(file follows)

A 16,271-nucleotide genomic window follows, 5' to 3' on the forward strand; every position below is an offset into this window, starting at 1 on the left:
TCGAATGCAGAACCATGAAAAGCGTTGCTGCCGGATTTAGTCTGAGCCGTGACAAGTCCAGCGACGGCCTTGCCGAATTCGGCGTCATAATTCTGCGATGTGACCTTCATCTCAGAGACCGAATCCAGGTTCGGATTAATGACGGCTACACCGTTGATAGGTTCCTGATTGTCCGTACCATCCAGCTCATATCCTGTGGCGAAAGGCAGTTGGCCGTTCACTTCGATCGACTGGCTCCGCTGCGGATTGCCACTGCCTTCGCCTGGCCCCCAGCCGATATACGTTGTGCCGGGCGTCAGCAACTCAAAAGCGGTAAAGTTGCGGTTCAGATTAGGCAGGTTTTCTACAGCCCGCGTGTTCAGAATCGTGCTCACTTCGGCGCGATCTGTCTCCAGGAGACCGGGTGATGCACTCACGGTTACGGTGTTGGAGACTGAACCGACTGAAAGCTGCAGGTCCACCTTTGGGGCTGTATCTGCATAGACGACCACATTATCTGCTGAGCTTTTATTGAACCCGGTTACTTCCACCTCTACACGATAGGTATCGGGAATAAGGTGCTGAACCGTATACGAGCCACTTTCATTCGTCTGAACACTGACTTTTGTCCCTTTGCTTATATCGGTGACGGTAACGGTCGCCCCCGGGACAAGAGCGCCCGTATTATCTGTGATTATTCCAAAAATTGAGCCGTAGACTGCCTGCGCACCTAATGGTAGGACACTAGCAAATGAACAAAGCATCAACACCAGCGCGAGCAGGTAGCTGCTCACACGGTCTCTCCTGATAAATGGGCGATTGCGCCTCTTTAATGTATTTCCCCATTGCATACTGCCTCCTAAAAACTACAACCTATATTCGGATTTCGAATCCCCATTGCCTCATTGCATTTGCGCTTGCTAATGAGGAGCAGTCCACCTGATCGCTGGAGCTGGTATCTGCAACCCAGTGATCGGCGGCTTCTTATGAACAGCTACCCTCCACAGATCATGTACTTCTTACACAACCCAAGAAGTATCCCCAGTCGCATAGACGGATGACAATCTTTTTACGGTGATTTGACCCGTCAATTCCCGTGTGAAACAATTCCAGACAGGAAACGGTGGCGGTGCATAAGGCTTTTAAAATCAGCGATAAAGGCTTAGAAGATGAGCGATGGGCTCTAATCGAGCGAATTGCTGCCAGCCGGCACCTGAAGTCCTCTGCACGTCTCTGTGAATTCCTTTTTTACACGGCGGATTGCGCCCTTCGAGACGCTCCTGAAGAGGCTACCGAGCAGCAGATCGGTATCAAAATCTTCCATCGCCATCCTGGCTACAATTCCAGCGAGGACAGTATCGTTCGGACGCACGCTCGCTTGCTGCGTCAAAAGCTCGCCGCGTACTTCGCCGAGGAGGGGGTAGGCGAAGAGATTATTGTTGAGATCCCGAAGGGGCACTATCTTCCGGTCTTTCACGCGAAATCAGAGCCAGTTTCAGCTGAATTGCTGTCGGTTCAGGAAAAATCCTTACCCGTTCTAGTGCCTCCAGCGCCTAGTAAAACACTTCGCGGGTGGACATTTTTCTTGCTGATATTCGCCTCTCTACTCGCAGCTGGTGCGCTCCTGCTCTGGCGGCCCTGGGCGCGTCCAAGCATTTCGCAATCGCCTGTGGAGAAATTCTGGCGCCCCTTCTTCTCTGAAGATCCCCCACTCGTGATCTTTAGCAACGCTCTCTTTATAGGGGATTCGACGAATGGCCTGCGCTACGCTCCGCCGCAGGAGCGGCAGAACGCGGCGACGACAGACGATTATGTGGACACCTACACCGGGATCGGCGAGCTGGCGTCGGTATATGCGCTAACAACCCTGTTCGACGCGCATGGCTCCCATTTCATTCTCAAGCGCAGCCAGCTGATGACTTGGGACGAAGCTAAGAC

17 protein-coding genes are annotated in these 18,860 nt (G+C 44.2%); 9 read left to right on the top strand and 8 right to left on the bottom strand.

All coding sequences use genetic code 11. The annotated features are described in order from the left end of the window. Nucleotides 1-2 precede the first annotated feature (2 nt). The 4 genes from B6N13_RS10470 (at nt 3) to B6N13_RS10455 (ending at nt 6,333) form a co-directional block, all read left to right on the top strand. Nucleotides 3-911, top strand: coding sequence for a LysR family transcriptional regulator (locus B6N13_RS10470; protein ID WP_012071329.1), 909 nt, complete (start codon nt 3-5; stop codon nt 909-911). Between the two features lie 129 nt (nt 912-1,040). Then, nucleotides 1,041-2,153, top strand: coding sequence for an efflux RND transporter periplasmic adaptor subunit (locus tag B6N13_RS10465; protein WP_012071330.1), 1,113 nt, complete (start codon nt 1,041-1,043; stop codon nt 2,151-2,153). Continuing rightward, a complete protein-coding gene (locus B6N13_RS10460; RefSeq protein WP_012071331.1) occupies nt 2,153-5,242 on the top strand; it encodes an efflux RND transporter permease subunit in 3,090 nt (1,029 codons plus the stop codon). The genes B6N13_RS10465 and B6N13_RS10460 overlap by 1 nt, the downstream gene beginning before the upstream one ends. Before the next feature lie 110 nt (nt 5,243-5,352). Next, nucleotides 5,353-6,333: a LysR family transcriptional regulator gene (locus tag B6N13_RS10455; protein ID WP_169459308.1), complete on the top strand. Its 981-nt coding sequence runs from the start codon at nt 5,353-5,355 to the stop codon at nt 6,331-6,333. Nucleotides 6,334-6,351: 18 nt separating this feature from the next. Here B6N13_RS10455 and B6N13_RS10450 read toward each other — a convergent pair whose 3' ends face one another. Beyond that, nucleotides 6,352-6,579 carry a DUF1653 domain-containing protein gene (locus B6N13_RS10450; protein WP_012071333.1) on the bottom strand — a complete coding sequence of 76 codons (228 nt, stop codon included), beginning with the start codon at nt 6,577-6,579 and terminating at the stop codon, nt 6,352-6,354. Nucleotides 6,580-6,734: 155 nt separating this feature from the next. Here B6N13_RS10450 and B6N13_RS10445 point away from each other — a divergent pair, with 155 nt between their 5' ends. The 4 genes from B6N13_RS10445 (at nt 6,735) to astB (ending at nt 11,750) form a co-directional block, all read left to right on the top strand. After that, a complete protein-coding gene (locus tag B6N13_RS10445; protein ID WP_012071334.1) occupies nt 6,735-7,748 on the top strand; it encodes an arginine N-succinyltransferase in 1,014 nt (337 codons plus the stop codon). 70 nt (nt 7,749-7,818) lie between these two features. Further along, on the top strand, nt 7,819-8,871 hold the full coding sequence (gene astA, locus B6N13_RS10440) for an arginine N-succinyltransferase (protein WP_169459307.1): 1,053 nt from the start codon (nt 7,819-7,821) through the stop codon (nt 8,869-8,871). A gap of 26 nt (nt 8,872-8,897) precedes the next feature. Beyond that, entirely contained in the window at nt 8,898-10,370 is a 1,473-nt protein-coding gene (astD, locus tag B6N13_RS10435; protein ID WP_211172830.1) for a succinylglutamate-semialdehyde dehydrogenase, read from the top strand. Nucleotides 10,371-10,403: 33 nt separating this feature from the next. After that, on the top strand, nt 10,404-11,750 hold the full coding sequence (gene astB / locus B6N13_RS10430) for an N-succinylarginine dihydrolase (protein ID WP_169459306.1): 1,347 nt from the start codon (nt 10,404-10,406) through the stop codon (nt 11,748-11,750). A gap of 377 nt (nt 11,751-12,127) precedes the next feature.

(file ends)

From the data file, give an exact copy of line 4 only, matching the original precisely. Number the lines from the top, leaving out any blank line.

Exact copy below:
All coding sequences use genetic code 11. The annotated features are described in order from the left end of the window. Nucleotides 1-2 precede the first annotated feature (2 nt). The 4 genes from B6N13_RS10470 (at nt 3) to B6N13_RS10455 (ending at nt 6,333) form a co-directional block, all read left to right on the top strand. Nucleotides 3-911, top strand: coding sequence for a LysR family transcriptional regulator (locus B6N13_RS10470; protein ID WP_012071329.1), 909 nt, complete (start codon nt 3-5; stop codon nt 909-911). Between the two features lie 129 nt (nt 912-1,040). Then, nucleotides 1,041-2,153, top strand: coding sequence for an efflux RND transporter periplasmic adaptor subunit (locus tag B6N13_RS10465; protein WP_012071330.1), 1,113 nt, complete (start codon nt 1,041-1,043; stop codon nt 2,151-2,153). Continuing rightward, a complete protein-coding gene (locus B6N13_RS10460; RefSeq protein WP_012071331.1) occupies nt 2,153-5,242 on the top strand; it encodes an efflux RND transporter permease subunit in 3,090 nt (1,029 codons plus the stop codon). The genes B6N13_RS10465 and B6N13_RS10460 overlap by 1 nt, the downstream gene beginning before the upstream one ends. Before the next feature lie 110 nt (nt 5,243-5,352). Next, nucleotides 5,353-6,333: a LysR family transcriptional regulator gene (locus tag B6N13_RS10455; protein ID WP_169459308.1), complete on the top strand. Its 981-nt coding sequence runs from the start codon at nt 5,353-5,355 to the stop codon at nt 6,331-6,333. Nucleotides 6,334-6,351: 18 nt separating this feature from the next. Here B6N13_RS10455 and B6N13_RS10450 read toward each other — a convergent pair whose 3' ends face one another. Beyond that, nucleotides 6,352-6,579 carry a DUF1653 domain-containing protein gene (locus B6N13_RS10450; protein WP_012071333.1) on the bottom strand — a complete coding sequence of 76 codons (228 nt, stop codon included), beginning with the start codon at nt 6,577-6,579 and terminating at the stop codon, nt 6,352-6,354. Nucleotides 6,580-6,734: 155 nt separating this feature from the next. Here B6N13_RS10450 and B6N13_RS10445 point away from each other — a divergent pair, with 155 nt between their 5' ends. The 4 genes from B6N13_RS10445 (at nt 6,735) to astB (ending at nt 11,750) form a co-directional block, all read left to right on the top strand. After that, a complete protein-coding gene (locus tag B6N13_RS10445; protein ID WP_012071334.1) occupies nt 6,735-7,748 on the top strand; it encodes an arginine N-succinyltransferase in 1,014 nt (337 codons plus the stop codon). 70 nt (nt 7,749-7,818) lie between these two features. Further along, on the top strand, nt 7,819-8,871 hold the full coding sequence (gene astA, locus B6N13_RS10440) for an arginine N-succinyltransferase (protein WP_169459307.1): 1,053 nt from the start codon (nt 7,819-7,821) through the stop codon (nt 8,869-8,871). A gap of 26 nt (nt 8,872-8,897) precedes the next feature. Beyond that, entirely contained in the window at nt 8,898-10,370 is a 1,473-nt protein-coding gene (astD, locus tag B6N13_RS10435; protein ID WP_211172830.1) for a succinylglutamate-semialdehyde dehydrogenase, read from the top strand. Nucleotides 10,371-10,403: 33 nt separating this feature from the next. After that, on the top strand, nt 10,404-11,750 hold the full coding sequence (gene astB / locus B6N13_RS10430) for an N-succinylarginine dihydrolase (protein ID WP_169459306.1): 1,347 nt from the start codon (nt 10,404-10,406) through the stop codon (nt 11,748-11,750). A gap of 377 nt (nt 11,751-12,127) precedes the next feature.